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Police raid doctor’s office in Maradona death probe

Police raid doctor’s office in Maradona death probe
November 29
21:42 2020

Police in Buenos Aires, Argentina have opened an investigation to determine if Diego Maradona, the country’s football legend, died of natural causes or negligence.

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The diminutive football icon breathed his last on Wednesday after suffering a cardiac arrest at his home where he was recuperating.

The 60-year-old was recuperating after undergoing brain surgery to remove a blood clot in his brain earlier in November before his death four days ago.

According to BBC, police raided the clinic and home of Leopoldo Luque, Maradona’s personal physician, on Sunday in search of evidence of possible professional negligence.

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A team of 60 policemen were said to have been involved in the search, with 30 of the officers going to the doctor’s home and clinic respectively.

Luque was in charge of Maradona’s surgery to remove the blood clot in his head. He had also continued to monitor the soccer star’s health as he was treated for alcohol dependence after.

Reuters quoted a statement issued by the prosecutor’s office in Argentina as saying that the search order was requested by prosecutors in San Isidro area of Buenos Aires.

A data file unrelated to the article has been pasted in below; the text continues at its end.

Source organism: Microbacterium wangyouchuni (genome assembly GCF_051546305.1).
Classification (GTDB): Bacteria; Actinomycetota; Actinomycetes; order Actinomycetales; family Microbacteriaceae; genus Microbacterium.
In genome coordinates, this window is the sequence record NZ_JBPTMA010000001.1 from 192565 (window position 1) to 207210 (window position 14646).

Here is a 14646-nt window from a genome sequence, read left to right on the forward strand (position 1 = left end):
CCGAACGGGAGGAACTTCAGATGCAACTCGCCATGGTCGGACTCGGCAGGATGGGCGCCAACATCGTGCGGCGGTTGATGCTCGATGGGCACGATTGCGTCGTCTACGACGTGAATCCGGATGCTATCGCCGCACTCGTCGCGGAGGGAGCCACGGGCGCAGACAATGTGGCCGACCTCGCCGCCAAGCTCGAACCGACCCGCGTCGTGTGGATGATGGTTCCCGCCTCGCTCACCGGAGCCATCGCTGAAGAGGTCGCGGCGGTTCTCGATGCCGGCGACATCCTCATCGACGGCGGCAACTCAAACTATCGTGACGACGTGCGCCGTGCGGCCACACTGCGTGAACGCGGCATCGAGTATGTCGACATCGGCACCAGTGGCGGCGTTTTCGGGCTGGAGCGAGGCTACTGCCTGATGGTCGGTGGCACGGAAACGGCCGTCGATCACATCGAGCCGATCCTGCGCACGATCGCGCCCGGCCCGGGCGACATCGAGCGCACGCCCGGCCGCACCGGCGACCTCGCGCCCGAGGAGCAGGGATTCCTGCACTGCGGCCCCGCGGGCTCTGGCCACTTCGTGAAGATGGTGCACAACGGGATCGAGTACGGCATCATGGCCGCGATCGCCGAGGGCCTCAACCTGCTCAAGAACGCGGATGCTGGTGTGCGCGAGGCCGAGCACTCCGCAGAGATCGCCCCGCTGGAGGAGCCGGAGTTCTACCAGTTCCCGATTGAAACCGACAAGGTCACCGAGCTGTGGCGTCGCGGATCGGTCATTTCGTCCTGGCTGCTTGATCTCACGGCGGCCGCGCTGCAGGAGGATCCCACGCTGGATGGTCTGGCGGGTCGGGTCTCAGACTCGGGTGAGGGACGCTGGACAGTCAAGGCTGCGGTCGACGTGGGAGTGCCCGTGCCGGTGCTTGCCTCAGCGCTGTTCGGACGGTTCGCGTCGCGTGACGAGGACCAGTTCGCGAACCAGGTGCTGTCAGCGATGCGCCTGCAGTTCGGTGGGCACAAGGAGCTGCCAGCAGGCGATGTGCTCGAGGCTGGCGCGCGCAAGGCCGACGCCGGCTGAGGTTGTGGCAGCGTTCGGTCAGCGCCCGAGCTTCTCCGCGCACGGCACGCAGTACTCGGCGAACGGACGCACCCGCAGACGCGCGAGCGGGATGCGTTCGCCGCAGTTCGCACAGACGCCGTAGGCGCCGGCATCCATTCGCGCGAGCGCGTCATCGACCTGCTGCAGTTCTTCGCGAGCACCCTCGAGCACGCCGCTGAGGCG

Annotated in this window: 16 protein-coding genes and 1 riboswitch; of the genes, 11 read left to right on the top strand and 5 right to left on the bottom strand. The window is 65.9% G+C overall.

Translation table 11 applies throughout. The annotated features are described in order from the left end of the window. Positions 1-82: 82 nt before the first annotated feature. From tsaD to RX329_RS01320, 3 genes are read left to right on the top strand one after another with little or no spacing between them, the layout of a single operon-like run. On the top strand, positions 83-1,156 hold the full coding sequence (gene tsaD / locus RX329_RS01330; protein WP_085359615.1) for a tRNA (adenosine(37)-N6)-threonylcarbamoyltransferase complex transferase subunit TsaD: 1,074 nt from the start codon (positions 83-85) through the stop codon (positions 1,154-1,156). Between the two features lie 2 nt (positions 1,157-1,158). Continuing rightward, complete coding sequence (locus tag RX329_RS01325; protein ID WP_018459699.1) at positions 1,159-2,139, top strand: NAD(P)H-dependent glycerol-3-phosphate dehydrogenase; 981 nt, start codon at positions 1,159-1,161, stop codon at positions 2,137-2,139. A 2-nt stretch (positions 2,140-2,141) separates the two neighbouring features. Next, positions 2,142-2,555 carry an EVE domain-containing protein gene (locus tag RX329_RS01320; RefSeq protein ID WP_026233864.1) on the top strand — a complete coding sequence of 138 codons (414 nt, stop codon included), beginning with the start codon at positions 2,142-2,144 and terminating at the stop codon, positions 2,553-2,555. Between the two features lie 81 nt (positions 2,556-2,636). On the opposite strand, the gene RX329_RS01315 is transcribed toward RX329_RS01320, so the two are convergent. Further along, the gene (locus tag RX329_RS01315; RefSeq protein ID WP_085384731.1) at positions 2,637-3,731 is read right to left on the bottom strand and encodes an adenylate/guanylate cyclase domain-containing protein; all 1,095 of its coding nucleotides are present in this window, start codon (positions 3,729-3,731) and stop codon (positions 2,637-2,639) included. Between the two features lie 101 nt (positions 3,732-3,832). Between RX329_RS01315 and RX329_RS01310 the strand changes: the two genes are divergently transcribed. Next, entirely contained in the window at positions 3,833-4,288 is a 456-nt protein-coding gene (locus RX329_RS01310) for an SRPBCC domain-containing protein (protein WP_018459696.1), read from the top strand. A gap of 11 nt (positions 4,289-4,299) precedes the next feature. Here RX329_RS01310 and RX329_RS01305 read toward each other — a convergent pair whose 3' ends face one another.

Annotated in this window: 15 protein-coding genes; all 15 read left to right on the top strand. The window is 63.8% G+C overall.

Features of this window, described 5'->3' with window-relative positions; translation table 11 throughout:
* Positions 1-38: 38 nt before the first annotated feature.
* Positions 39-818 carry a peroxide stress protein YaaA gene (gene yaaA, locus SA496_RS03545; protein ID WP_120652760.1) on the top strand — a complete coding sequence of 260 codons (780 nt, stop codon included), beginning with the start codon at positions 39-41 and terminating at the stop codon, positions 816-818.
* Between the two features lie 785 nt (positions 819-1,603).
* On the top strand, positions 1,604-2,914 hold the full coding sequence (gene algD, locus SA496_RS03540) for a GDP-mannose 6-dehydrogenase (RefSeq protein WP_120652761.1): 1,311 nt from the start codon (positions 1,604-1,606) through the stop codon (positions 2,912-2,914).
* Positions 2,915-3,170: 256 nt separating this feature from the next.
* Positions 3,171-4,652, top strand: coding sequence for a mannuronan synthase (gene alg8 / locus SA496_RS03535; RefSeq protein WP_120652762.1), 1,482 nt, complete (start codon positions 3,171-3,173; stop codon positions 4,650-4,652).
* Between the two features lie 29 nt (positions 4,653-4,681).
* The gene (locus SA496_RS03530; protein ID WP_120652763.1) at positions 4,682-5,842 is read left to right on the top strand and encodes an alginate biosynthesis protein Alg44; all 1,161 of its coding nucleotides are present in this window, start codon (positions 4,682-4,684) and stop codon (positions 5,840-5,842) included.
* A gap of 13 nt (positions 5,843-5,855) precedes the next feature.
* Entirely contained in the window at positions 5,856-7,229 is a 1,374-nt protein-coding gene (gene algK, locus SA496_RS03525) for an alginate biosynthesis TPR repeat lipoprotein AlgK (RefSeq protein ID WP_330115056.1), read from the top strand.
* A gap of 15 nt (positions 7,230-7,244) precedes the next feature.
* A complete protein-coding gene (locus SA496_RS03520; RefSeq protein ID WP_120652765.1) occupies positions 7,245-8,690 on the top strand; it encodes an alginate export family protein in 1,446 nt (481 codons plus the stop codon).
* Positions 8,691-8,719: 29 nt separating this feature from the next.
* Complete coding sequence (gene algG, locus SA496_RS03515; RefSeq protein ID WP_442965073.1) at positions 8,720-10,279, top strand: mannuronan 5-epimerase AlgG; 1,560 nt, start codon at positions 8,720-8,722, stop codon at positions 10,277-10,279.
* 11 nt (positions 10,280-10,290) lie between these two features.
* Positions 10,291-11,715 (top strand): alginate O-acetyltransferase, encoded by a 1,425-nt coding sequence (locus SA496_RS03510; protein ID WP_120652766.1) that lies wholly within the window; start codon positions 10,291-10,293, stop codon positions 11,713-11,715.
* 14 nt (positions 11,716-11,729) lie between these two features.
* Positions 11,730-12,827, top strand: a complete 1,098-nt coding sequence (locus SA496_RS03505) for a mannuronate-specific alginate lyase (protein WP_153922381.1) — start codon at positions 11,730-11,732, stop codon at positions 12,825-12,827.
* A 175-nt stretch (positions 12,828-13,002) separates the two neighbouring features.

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“Yesterday (Saturday) the investigation and substantiation of evidence continued with the taking of statements from people including direct relatives of the deceased,” the statement read.

“By virtue of the evidence that was collected, it was considered necessary to request searches at the home and office of doctor Leopoldo Luque.”

It is also understood that the 1986 World cup winner’s daughters have pressed for details about their father’s medication, while police have begun searching for medical records from Luque.

In a Twitter post on Thursday, Matias Moria, Maradona’s lawyer, vowed to request for a full investigation into the circumstances that led to the soccer legend’s death.

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“The ambulance took more than half an hour to arrive, which was a criminal idiocy,” Matias wrote.

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